Rodarte – first we think mmm, gorgeous, delicate embellished dresses and covetable cobwebby crochet tops. Second we think sisters, and third we think: enigmatic. That’s why we were so interested in this article in the New Yorker today, by journalist Amanda Fortini, which fills in a few of the blanks for us nosy parkers.
We already knew that the girls didn’t go to fashion school, and they don’t live in
They look a lot like each other, but are easy to tell apart if you remember – Laura, the younger sister is a bit slimmer, with wavy hair. Kate has a rounder face and a fringe over her big dark eyes.
They don’t still make the clothes from their parents’ house in
Mentor Anna Wintour suggested the girls both go on a Vogue-sponsored diet last year, and even put the before and after pictures in the magazine. The sisters see nothing weird about this. They also get fed up with people criticising them for not producing their own designs in larger sizes. 'It’s assumed, I think, that if you’re a woman designer you must be designing clothes for yourself,' observed Kate, before going on to admit that neither of them would consider wearing the six-inch Nicholas Kirkwood shoes that the runway models do, either. 'Are you kidding?'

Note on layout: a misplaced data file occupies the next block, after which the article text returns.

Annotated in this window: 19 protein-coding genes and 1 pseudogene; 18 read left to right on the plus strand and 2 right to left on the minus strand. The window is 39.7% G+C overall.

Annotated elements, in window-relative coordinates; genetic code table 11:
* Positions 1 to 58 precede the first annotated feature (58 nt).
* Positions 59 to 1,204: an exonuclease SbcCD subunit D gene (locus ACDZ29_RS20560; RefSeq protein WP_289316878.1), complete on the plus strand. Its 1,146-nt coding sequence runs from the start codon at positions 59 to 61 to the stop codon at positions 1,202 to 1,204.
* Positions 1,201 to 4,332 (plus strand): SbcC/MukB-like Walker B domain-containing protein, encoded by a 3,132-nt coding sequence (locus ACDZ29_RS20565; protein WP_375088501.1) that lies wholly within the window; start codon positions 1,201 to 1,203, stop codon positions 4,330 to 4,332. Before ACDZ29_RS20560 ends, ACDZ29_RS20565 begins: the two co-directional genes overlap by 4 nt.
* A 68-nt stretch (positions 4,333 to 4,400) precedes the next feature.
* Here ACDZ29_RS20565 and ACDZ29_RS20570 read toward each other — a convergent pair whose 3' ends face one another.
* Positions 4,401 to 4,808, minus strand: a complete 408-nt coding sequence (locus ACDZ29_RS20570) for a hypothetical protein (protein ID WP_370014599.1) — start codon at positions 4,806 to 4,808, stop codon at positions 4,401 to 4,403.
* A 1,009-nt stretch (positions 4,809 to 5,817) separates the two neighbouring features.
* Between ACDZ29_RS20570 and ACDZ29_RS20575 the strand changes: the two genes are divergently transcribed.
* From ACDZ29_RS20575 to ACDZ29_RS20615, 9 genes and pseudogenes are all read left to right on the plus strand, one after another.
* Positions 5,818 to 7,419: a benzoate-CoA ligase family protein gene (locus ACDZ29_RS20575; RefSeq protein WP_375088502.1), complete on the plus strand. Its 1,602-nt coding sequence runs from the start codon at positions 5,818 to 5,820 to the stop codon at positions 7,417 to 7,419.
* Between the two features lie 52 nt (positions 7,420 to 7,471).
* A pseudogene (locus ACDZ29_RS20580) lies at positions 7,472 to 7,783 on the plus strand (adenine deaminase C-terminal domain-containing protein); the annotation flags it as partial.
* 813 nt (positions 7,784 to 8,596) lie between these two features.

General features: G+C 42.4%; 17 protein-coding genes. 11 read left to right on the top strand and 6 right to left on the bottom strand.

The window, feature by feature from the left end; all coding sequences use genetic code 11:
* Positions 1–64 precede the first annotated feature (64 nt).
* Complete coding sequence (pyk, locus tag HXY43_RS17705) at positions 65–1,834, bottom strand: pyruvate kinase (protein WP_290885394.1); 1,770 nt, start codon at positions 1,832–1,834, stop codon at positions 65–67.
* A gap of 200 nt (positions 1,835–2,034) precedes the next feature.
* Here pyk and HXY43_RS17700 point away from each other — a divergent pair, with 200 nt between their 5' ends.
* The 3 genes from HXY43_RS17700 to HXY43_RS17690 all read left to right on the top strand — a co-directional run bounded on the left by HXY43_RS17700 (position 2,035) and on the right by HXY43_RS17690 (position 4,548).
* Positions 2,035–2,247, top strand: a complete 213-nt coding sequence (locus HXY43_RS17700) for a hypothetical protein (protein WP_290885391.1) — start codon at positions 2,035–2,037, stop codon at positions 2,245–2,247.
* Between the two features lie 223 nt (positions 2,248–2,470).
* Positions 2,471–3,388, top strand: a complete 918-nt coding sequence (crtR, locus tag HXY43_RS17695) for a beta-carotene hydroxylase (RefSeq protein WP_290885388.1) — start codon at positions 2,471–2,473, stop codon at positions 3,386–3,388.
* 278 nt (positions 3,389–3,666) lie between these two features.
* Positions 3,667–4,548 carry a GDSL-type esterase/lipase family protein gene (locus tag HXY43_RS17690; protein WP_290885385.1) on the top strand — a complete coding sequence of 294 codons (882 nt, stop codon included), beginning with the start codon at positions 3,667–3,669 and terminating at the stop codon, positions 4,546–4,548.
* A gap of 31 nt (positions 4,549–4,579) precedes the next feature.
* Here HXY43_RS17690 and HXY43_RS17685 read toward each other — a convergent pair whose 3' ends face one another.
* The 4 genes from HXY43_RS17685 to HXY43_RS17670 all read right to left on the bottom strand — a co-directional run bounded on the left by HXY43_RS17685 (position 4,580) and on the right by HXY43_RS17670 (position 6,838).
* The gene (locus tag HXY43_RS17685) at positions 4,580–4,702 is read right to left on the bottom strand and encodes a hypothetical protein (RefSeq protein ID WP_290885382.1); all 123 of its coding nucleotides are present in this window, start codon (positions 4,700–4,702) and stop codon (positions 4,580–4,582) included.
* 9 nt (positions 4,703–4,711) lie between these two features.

We should believe the hype. The collections have earned the sisters awards like the women's wear CFDA in 2009. Anna Wintour has gone on record saying: 'The Mulleavys are ripe for a house who might be looking for a designer. A place like Schiaparelli, which is just sitting there waiting for the economy to be better — I think they'd be perfect for that.'
Those in the US who love fashion but couldn’t quite stretch to $25 000 for a Rodarte dress were over the moon when Rodarte simplified their style for [cut price retailer] Target last year (Are you reading this, Topshop?), as modeled by Natalie Portman, who’s wearing the target dress to a red carpet event in New York. Even for a
Rodarte produces only a thousand pieces a year and has minimal profits — according to the Mulleavy's father, William, who acts as their CFO and business advisor: 'What profit we make goes back into research and development, and making samples for the next season.'
The girls are good at building their own mythology. Take the name Rodarte, for example – the girls ruled out calling the brand Mulleavy’s at an early stage, on the grounds that it made them sound like an Irish pub. On the subject of fashion myths though, Anna Wintour can have the last word - 'They're very smart, very savvy girls — don't be put off by that naive facade they have.'